Language proposed by the European Commission (EC) to be included in the Digital Services Act (DSA) has found support from the largest gaming coalition in the European Union (EU). The European Gaming and Betting Association (EGBA) has reviewed the recommendations outlined in the framework and has concluded that they are going to provide necessary enhancements to protect businesses and consumers. While the DSA doesn’t directly target the iGaming sector, its protocols will still be beneficial to ensuring a cohesive maturation of the space.
The DSA has been in the works for some time and was created to support the EU’s Digital Markets Act (DMA). The latter is legislation that will regulate large digital platforms in an attempt to foster a “fair and competitive” environment for all of the markets as the EU continues to look for ways to operate as more of a singular body. The outline for the DSA includes, among other things, the implementation of cross-border identification solutions, which will be crucial for the union’s iGaming industry.
According to Margrethe Vestager, Executive Vice President of the European Commission, “The two proposals serve one purpose: to make sure that we, as users, have access to a wide choice of safe products and services online. And that businesses operating in Europe can freely and fairly compete online just as they do offline. This is one world. We should be able to do our shopping in a safe manner and trust the news we read. Because what is illegal offline is equally illegal online.”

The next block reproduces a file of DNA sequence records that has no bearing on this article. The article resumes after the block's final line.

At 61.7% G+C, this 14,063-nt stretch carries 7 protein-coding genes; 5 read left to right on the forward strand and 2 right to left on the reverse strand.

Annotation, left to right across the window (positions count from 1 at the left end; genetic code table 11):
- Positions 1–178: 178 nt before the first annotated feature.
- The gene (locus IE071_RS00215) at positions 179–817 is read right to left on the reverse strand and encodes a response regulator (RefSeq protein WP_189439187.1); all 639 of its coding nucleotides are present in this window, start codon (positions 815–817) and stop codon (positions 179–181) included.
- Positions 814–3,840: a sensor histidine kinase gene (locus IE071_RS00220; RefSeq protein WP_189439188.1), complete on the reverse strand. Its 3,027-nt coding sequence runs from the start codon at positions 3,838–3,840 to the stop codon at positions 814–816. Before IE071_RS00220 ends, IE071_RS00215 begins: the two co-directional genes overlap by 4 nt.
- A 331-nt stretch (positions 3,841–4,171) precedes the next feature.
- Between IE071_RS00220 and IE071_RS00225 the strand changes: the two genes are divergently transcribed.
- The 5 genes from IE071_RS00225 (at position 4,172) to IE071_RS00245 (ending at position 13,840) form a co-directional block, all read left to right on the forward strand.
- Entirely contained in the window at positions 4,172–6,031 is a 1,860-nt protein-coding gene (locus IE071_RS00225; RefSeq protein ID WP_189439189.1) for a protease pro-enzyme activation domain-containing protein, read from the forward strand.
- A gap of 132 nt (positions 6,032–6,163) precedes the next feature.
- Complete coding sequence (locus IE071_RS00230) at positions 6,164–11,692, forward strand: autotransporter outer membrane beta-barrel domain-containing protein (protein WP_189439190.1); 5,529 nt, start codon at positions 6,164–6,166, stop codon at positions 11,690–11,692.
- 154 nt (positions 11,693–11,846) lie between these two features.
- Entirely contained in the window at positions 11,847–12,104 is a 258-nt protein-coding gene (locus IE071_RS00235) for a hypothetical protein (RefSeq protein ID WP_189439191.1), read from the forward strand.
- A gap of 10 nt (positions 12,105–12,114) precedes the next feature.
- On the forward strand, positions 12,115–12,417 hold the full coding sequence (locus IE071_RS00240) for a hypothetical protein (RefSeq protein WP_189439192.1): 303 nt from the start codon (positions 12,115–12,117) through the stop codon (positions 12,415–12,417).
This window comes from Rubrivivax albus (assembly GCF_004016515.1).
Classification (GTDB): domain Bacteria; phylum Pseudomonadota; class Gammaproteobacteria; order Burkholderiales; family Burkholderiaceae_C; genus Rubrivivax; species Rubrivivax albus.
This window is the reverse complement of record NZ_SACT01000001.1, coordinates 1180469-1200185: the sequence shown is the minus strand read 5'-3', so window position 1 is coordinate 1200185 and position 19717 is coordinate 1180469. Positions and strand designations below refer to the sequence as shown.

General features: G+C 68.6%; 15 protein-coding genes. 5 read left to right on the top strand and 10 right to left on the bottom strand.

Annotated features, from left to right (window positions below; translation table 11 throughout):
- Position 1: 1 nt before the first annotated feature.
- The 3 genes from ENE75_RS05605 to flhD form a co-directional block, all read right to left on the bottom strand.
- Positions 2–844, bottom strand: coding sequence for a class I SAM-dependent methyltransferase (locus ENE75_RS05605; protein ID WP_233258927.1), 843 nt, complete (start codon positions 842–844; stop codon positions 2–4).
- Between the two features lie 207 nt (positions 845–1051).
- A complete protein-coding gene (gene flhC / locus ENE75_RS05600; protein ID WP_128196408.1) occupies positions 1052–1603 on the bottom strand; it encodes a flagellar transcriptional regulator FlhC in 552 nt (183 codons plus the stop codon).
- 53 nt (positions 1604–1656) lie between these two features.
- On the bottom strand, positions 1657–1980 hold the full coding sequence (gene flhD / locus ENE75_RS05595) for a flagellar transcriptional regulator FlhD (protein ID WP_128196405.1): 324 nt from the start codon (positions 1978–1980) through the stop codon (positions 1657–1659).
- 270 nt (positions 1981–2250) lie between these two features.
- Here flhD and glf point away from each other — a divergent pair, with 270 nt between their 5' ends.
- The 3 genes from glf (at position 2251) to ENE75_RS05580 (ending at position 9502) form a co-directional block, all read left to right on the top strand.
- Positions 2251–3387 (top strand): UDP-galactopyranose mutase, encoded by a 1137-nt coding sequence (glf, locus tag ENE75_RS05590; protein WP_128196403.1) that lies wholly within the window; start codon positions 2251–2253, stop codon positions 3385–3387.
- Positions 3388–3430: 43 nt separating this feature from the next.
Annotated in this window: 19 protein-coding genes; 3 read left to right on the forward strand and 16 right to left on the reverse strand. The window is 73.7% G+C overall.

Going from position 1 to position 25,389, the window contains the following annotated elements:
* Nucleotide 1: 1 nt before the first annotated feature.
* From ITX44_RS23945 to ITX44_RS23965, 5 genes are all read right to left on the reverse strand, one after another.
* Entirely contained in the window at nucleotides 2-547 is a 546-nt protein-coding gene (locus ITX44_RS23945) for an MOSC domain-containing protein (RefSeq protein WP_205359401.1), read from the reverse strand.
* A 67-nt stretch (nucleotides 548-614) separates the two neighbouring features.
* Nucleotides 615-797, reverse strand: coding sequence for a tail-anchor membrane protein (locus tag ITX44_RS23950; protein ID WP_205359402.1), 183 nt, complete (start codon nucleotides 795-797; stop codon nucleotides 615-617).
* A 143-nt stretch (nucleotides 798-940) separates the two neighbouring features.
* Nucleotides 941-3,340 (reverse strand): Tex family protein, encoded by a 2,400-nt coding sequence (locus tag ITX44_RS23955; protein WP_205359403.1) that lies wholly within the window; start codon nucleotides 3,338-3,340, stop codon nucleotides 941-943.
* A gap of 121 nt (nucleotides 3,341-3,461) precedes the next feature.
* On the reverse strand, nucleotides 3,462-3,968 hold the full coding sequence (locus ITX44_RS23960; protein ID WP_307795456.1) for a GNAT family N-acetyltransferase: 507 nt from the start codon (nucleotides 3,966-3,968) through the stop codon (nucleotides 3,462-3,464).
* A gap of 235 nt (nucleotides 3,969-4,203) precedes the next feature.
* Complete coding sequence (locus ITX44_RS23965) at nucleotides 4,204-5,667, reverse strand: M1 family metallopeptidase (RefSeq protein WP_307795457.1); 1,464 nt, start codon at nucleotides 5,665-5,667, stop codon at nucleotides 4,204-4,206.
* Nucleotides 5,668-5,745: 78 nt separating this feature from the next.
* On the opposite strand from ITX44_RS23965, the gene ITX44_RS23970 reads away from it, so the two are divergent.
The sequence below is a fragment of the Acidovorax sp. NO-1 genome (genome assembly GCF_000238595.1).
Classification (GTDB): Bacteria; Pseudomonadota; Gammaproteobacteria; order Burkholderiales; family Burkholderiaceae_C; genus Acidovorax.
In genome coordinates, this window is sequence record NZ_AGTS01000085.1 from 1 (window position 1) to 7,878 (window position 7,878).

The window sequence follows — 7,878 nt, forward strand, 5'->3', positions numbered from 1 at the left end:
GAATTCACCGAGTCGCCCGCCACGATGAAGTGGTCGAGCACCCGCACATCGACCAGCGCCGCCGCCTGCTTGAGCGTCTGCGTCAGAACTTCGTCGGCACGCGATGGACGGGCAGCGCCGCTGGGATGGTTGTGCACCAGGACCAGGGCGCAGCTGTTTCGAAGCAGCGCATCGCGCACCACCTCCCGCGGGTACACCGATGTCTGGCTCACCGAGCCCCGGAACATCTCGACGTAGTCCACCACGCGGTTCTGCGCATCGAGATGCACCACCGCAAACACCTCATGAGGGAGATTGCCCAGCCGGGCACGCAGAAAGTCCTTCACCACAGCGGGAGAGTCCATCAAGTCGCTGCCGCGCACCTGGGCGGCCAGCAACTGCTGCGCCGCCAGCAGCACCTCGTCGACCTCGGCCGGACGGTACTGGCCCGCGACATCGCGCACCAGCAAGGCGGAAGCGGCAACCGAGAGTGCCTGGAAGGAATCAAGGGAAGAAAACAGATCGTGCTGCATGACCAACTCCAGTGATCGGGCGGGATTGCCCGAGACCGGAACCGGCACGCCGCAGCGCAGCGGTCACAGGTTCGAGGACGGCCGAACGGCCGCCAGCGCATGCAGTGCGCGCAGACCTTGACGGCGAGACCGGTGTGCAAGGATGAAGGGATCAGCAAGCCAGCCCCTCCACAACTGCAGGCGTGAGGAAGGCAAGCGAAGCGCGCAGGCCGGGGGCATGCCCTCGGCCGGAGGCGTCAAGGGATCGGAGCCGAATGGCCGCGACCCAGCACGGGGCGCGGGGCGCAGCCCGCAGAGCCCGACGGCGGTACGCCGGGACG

The proposals will now make their way to the European Parliament and the European Council. These two bodies will need to review the recommendations and make any suggested changes, after which, collectively, they will need to sign off on the legislation. The DSA’s language regarding how social media companies and others are held liable for content, as well as online advertising controls, should also prove beneficial to the iGaming ecosystem.
Adds EGBA Secretary General Maarten Haijer, “We welcome the Commission’s Digital Services Act and hope this will be the beginning of renewed efforts by the Commission to address many of the regulatory challenges which impact on companies and consumers who buy and sell services in the digital space. One of the challenges we see in Europe’s online gambling sector is the need for more consistent regulations in the EU, particularly in respect to customer protection, and the Commission needs to step up to address the current fragmentation.”
While the EGBA is supportive of the DSA framework, Haijer has also cautioned about implementing too many regulations in the EU that might prevent iGaming from growing at an acceptable pace. He said last month during SiGMA Europe that gaming operators need to be able to advertise appropriately or they’ll lose ground, adding, in response to the topic of over-regulation, “Clearly, the position of Europe will be relatively weakened compared to especially the US jurisdictions.”